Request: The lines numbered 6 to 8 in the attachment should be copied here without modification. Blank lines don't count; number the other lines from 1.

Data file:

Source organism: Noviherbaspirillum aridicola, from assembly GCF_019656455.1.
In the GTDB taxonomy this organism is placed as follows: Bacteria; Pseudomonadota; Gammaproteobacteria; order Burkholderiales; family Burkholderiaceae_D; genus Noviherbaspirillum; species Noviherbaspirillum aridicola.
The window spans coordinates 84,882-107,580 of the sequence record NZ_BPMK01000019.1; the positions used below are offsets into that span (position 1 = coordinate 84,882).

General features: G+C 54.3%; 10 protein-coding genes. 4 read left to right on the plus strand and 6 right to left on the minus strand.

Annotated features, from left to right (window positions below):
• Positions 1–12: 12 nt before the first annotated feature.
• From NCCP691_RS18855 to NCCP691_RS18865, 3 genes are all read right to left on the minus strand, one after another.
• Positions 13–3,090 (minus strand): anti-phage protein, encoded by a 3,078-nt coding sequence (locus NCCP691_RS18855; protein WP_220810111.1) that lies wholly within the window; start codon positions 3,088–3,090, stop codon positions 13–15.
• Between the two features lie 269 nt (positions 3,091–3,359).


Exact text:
• Positions 1–12: 12 nt before the first annotated feature.
• From NCCP691_RS18855 to NCCP691_RS18865, 3 genes are all read right to left on the minus strand, one after another.
• Positions 13–3,090 (minus strand): anti-phage protein, encoded by a 3,078-nt coding sequence (locus NCCP691_RS18855; protein WP_220810111.1) that lies wholly within the window; start codon positions 3,088–3,090, stop codon positions 13–15.